SuperyachtNews.com - Operations - New Zealand's sea and air borders are opening

By

New Zealand’s sea and air borders are opening

The long-awaited announcement from the New Zealand government is welcome news for the local marine sector…

The next step in New Zealand’s border reopening has been set, with sea and air borders effectively open for visitors and vessels from 1 August 2022. After a frustrating start to 2022 for the New Zealand marine industry, in which many stakeholders had felt that the lack of clarity had cost them future bookings, foreign yachts and crew will finally be able to visit. 

Foreign flagged yachts visiting New Zealand benefit from a superyacht-friendly framework that includes newly completed refit facilities, a 24-month Temporary Import Entry (TIE), and refit services and supplies which are exempt from New Zealand’s 15 per cent goods and services tax (GST).

New Zealand’s marine industry has been busy throughout the COVID affected years, with significant expansions of capacity in terms of both berthage and refit. As previously toured by SuperyachtNews, Orams Marine has installed an 820T travel lift, adding to existing central Auckland haul out and slipway facilities which include 1500 tonne, 600-tonne slipways and a 181-metre dry dock. North of Auckland, the city of Whangarei has Port Nikau marina and service centre, as well as Oceania Marina. Further South in Tauranga, Vessel Works is establishing itself as another destination refit centre

The reopening of New Zealand completes the traditional South Pacific loop for yachts, with most superyachts favouring a journey which takes them through the islands of the Pacific, including beauty spots like Tahiti, and Fiji, and then on to the peak of the South Pacific, New Zealand. There, they refit, bunker, provision, explore, charter, and often create a base over several seasons, before heading back into the Pacific and onward on their journeys.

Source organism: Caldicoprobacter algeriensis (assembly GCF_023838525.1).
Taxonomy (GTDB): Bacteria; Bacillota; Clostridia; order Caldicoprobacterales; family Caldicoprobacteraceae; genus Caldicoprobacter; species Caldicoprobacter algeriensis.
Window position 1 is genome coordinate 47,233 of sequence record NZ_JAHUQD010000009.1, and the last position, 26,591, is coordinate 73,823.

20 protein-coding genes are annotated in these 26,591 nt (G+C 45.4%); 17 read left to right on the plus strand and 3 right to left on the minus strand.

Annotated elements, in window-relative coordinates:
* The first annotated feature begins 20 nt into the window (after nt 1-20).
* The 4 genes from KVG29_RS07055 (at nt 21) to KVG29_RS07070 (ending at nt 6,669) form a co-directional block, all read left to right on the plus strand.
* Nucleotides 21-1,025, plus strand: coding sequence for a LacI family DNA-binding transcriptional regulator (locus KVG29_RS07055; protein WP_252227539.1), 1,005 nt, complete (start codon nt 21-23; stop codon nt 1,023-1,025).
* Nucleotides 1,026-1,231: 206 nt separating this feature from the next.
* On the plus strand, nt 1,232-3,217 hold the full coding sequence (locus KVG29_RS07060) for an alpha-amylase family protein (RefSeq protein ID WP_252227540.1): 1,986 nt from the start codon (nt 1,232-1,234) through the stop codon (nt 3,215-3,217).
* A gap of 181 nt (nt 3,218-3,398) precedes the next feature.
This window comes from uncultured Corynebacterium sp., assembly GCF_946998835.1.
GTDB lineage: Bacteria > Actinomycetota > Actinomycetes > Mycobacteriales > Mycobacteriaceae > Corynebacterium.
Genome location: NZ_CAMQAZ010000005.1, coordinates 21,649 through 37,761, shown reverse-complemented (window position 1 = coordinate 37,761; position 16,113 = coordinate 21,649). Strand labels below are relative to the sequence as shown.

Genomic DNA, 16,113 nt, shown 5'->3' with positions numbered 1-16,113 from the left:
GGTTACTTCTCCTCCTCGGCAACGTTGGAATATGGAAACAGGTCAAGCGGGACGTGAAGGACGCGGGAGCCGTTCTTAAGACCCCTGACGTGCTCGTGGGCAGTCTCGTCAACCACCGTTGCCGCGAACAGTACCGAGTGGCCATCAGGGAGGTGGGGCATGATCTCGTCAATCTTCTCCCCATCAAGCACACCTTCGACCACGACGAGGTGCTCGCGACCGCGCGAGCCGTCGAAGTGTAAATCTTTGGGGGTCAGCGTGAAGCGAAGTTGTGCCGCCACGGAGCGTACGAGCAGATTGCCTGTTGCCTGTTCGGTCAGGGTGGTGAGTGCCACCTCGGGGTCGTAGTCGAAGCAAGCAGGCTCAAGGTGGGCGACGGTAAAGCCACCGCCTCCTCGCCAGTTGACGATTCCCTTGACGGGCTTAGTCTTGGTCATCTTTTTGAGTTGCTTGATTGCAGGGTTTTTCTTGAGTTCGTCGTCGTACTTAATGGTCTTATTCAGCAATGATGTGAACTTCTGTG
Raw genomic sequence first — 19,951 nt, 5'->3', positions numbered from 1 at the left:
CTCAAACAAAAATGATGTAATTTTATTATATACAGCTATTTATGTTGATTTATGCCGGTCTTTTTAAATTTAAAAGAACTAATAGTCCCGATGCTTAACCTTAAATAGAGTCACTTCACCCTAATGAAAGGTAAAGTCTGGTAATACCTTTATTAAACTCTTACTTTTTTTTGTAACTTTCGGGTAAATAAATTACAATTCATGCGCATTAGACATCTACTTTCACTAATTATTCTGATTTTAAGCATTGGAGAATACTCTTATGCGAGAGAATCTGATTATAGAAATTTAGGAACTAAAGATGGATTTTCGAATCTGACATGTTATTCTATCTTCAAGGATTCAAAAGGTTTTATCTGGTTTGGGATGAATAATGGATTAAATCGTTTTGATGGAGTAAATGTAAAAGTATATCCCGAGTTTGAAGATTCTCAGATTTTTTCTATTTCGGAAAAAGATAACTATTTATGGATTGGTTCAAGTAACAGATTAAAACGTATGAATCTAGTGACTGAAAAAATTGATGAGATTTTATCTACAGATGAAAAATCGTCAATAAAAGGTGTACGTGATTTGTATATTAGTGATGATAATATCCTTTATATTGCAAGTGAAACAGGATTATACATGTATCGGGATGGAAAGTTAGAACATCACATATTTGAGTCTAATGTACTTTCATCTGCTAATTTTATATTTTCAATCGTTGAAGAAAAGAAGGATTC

The world’s most southerly superyacht regatta, the NZ Millennium Cup (pictured above) will return in 2023. Taking place among the 144 islets of the Bay of Islands. To enable visitors to fully experience New Zealand, the 24-month TIE was created to enable foreign-flagged yachts to clear into the country and cruise for two years, as well as a charter for up to 65 per cent of their time in New Zealand, without paying duties and GST for 24 months after entry.

As the Pacific continues to reopen for business, the fleet has a growing number of superyacht hubs across the region to choose from. Connecting the wider market to the Pacific is a key topic in the lead up to The Superyacht Forum - Pacific Tour.

The Superyacht Forum Live - Pacific Tour (15-17th June 2022) is an exclusive event designed to bring key industry stakeholders together with the growing superyacht network across the region. If you would like to register your interest, please contact events@thesuperyachtgroup.com.

If you want to be part of The Superyacht Forum Live Tour in 2022, and ensure you don't miss out on our global selection of live events in key Superyacht hubs, sign up as an Executive Member. Click , to learn more about the extensive list of benefits membership affords you.

 

 

 

 

Join the discussion

New Zealand’s sea and air borders are opening

33463

To post comments please Sign in or Register

When commenting please follow our house rules


Click here to become part of The Superyacht Group community, and join us in our mission to make this industry accessible to all, and prosperous for the long-term. We are offering access to the superyacht industry‚Äôs most comprehensive and longstanding archive of business-critical information, as well as a comprehensive, real-time superyacht fleet database, for just £10 per month, because we are One Industry with One Mission. Sign up here.

Sign up to the SuperyachtNews Bulletin

The SuperyachtNews App

Follow us on